|Extract from an article about the 1890 Statement on shoe trade
see: Trade Matters at Rushden
Much interest was evident amongst operatives of Rushden on Monday,.........
The men then held a meeting on the Pikehills,........
Note: This will be the origin of the Pightles Terrace
The Argus 15th April 1898
Is it not time that an effort were made to obtain a systematic numbering of the houses in Rushden?
The work is one which should be undertaken by the local authorities without delay, for a great deal of inconvenience and annoyance is daily experienced in the absence of methodical numbering. We are aware that most of the thoroughfares in the town have sprung up mushroom fashion, and also that it would be difficult to number buildings in streets which are only half built upon, but the Urban Council might well turn their attention to some of the important roads where building operations have been practically completed.
See also Council Meeting December 1898
The Argus 3rd February 1899
The Numbering and Naming of the streets in Rushden, sometime since decided upon by the Urban Council is now complete, to the great convenience of the public generally. The practice of naming rows of houses after the owners for the time-being has been abolished, and the rather objectionable "yard” has been changed to place. For the convenience of our readers we give the old and new names in all cases where any change has been made:-
The row of houses at the Hayway end of the Washbrook-road has been named Ealing-terrace; those on the left hand side of Rushden Hill, Gordon Terrace; the new road leading out of Rectory-road on Mr. Franklin’s estate, Portland Road; and the portion of Queen-street above Cromwell-road, Upper Queen Street.
Extract from Council Meeting February 1899
Street Name Plates
The Surveyor announced that several persons whose names did not transpire had objected to the name plates being affixed to their premises.
The Chairman asked what the position of the Council was.
The Clerk replied that it was the duty of the Council, by Act of Parliament, to cause the houses and buildings in all or any of the streets to be marked with numbers, and also to cause to be put up or printed on a conspicuous part of some house or building at or near each end corner or entrance of every such street the name by which such street was to be known; and, further, that every person who pulled down or defaced any such number or name, or put up any different number or name, was liable to a penalty of 40s. for every such offence; any person who wilfully obstructed any officer of the local authority or any person duly employed by the authority was liable to penalty of £5.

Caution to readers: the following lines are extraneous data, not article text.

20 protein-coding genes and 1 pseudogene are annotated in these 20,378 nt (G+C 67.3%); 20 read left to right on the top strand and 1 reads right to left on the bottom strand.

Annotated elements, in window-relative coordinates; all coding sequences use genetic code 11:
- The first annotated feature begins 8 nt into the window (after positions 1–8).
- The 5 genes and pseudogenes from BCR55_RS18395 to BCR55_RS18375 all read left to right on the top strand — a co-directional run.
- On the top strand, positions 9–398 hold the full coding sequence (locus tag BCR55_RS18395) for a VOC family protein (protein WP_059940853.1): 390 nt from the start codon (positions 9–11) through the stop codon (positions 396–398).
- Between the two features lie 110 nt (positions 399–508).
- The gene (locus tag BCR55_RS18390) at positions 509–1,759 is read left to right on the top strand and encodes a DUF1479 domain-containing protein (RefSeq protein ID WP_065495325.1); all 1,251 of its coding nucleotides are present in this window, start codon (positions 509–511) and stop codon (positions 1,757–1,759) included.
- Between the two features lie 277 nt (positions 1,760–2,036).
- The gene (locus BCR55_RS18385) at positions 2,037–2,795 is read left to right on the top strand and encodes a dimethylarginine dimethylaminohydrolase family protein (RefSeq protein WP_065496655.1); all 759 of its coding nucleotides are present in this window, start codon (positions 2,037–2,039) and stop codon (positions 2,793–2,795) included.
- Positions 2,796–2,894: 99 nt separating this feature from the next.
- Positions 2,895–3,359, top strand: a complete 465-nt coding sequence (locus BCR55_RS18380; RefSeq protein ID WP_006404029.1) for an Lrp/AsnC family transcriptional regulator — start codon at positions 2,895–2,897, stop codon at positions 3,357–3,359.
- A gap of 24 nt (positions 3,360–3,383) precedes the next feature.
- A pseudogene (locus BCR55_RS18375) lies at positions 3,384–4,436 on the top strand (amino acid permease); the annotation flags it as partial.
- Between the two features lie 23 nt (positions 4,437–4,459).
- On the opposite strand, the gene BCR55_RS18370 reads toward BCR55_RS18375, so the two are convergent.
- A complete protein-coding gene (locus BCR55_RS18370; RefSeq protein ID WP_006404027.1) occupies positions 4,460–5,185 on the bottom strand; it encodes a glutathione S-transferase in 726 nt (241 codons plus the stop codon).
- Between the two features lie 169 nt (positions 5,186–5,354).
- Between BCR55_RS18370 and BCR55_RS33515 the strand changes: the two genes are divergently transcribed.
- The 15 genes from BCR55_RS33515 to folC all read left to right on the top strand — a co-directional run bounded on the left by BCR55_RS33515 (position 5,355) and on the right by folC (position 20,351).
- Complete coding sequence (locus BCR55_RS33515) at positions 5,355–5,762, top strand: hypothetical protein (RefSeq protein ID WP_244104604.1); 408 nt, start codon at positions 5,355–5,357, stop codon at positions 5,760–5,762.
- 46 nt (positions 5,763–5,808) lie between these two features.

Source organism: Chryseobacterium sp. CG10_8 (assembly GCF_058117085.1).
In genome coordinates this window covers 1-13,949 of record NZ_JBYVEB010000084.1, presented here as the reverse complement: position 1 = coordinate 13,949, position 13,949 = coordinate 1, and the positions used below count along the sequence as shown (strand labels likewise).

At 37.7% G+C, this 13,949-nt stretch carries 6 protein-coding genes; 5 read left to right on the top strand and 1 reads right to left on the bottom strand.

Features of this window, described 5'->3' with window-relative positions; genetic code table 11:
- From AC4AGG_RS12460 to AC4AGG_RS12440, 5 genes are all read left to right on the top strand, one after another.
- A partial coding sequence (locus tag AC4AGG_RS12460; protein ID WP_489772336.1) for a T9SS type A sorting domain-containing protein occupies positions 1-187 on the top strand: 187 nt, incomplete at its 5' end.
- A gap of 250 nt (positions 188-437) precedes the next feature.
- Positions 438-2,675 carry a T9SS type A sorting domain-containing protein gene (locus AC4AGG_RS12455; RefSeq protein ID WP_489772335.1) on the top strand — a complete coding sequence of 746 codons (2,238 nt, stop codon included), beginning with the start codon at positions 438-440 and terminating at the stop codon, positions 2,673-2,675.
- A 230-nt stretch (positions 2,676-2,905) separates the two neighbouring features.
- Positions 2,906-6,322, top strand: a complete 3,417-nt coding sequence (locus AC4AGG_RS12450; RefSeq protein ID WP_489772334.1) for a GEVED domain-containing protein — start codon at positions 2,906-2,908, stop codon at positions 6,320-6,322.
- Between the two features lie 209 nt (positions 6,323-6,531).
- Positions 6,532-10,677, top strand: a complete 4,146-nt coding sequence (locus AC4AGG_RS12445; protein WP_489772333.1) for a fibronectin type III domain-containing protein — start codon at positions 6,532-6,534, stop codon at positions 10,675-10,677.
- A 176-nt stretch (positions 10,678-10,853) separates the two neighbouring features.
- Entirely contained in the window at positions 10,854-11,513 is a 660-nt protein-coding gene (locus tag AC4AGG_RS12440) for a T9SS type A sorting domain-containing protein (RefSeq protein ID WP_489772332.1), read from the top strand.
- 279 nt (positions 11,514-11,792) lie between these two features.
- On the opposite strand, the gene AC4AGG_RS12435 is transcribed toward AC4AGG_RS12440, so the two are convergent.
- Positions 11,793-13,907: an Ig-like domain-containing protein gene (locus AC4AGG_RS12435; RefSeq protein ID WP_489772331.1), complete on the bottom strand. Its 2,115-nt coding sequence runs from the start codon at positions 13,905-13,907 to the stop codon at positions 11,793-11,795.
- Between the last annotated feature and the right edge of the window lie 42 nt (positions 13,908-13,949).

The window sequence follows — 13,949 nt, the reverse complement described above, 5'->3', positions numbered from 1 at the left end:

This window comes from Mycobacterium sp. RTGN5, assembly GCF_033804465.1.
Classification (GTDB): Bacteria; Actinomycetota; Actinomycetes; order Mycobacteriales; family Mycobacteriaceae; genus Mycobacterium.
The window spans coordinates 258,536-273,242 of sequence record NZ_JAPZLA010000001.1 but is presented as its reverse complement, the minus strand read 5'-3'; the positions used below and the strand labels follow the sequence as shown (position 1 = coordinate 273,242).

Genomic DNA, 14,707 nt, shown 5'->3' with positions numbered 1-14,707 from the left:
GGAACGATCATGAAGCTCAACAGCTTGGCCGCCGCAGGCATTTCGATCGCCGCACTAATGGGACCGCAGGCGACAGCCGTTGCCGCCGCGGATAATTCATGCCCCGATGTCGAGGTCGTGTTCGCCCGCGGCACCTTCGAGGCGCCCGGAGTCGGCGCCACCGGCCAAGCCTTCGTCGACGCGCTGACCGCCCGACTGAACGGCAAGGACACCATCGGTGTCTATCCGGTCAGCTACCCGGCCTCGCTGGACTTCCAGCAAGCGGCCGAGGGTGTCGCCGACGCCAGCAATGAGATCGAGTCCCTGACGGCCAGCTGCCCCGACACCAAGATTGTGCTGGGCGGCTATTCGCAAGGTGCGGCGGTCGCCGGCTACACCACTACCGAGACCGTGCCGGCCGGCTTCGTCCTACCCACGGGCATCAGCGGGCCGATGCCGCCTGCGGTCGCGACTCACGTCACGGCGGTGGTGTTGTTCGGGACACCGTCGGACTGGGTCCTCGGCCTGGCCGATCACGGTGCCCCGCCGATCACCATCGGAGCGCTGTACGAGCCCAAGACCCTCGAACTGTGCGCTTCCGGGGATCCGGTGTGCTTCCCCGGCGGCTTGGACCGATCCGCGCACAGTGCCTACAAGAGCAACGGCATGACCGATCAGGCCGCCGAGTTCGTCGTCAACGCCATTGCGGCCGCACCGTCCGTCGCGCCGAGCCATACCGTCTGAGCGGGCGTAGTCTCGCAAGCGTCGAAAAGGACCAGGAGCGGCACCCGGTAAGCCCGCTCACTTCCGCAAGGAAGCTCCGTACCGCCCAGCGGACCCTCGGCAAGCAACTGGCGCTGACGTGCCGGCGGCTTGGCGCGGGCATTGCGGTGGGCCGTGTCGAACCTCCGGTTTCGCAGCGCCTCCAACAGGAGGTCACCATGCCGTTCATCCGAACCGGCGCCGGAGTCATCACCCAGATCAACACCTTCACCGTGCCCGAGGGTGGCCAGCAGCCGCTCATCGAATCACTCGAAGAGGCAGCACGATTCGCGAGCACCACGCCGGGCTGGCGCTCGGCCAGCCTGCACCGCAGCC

|Extracted from Memories of JEM
I have, in the course of this narrative, mentioned certain alterations to street names, such as Cave's-row (North-street). This was because the Parish Council, whose main object seemed to be to keep down the rates, suddenly decided to become very "posh" and re-named certain properties. Thus Duck-street became Duke-street, Denton's-row, or Cottages, became Woburn-place, Green's-yard became Albion-place, and Drawbridge's-yard became Succoth-place.
|This note by Joseph Enos Smith is from one of his note books.
Roads about Rushden
From Knuston Spinney to the Oakley Cross Roads in 1827 was Higham Lane.
From the Oakley to Rushden Lodge - Wellingborough Road the lodge in 1827 was called Hill’s Hovels.
The Road from Sanders’ Lodge to Hayway goes over Skew Bridge & Sidney Brook .
The road from Kimbolton road (near Mr John Mason’s) to Rushden is Hayway.
The old Rushden Hill was called Spittal Hill in 1827 and Bencroft Hill in 1777/8 Rushden Award Map.
Smith’s Farm is mentioned at the foot of Rushden Hill it may have meant Mason’s old farm near the Victoria Hotel.